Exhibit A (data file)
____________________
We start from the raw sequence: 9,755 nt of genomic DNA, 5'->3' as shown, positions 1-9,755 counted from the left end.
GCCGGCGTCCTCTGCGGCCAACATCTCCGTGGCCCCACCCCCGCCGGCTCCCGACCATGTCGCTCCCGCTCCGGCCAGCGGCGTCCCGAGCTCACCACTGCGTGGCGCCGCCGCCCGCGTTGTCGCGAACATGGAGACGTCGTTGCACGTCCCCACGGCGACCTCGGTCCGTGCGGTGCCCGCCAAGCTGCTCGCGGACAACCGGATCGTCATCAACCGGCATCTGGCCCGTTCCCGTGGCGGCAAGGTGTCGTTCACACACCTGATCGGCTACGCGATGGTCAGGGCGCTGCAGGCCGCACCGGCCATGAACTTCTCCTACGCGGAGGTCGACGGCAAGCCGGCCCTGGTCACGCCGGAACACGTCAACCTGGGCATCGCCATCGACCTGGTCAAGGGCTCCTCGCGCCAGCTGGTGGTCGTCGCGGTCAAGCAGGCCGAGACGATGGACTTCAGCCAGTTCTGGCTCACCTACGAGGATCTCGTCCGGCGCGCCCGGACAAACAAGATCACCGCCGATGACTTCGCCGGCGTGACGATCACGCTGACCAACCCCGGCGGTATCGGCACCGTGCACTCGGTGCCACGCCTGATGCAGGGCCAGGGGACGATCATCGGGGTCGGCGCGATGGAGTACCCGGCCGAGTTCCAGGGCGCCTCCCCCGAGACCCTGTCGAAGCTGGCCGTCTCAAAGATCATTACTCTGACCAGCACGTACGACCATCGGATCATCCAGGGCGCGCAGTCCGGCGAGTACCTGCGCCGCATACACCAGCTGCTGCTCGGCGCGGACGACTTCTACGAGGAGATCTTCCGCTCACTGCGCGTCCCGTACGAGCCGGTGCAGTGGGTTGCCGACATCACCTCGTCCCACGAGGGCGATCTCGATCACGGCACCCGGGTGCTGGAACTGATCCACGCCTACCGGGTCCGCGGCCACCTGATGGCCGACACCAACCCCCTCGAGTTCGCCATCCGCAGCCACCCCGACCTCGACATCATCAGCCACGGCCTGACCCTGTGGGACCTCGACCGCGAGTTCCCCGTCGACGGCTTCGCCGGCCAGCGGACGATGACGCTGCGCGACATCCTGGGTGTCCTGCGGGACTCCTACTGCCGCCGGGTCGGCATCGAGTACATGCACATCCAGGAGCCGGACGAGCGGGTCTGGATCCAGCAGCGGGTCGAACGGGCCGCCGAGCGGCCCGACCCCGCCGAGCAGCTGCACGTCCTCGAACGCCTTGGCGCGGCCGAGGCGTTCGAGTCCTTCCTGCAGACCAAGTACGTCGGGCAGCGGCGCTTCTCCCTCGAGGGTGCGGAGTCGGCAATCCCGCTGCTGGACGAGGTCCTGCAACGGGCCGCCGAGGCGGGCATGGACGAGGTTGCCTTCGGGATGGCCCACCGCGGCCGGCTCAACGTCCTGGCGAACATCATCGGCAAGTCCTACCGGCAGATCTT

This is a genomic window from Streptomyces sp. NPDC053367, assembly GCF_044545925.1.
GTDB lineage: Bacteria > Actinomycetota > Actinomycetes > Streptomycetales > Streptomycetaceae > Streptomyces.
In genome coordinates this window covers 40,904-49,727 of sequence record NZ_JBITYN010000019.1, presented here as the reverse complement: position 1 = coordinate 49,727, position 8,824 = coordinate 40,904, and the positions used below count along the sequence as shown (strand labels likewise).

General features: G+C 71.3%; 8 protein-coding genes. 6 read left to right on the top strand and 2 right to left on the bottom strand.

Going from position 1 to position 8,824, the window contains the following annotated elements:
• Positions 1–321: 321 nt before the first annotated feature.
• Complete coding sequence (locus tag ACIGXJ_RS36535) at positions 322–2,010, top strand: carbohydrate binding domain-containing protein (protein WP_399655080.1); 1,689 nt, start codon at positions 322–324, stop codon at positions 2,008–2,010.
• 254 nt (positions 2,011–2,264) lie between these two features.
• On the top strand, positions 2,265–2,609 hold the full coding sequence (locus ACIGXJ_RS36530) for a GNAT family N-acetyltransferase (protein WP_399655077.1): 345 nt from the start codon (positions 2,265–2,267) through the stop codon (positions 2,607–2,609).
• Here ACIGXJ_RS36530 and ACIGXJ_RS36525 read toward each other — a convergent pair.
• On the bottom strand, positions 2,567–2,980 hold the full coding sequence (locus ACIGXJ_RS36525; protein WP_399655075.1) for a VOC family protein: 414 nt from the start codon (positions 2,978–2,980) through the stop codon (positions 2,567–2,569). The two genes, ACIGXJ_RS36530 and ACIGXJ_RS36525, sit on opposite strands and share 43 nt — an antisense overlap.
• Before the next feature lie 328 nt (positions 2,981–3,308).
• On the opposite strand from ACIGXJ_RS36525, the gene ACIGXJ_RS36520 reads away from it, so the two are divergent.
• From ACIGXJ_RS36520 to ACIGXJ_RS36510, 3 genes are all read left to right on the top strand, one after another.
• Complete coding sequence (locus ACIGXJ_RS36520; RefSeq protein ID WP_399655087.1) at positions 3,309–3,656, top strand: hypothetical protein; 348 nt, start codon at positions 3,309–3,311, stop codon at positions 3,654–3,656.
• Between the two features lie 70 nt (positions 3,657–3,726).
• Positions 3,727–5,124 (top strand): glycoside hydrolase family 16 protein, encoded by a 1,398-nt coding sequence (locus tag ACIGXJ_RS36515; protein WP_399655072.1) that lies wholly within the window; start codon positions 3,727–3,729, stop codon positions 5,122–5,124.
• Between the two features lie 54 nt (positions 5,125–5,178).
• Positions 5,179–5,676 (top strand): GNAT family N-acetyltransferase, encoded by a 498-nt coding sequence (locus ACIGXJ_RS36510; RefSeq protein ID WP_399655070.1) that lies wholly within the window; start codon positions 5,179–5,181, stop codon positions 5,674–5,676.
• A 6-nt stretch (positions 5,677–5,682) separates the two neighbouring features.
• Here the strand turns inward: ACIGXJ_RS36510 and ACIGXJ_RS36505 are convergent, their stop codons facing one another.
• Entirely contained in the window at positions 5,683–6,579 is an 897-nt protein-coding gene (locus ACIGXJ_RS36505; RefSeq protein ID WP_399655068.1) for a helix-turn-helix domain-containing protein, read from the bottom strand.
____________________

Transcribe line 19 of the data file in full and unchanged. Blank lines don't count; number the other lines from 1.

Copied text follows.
• Positions 3,727–5,124 (top strand): glycoside hydrolase family 16 protein, encoded by a 1,398-nt coding sequence (locus tag ACIGXJ_RS36515; protein WP_399655072.1) that lies wholly within the window; start codon positions 3,727–3,729, stop codon positions 5,122–5,124.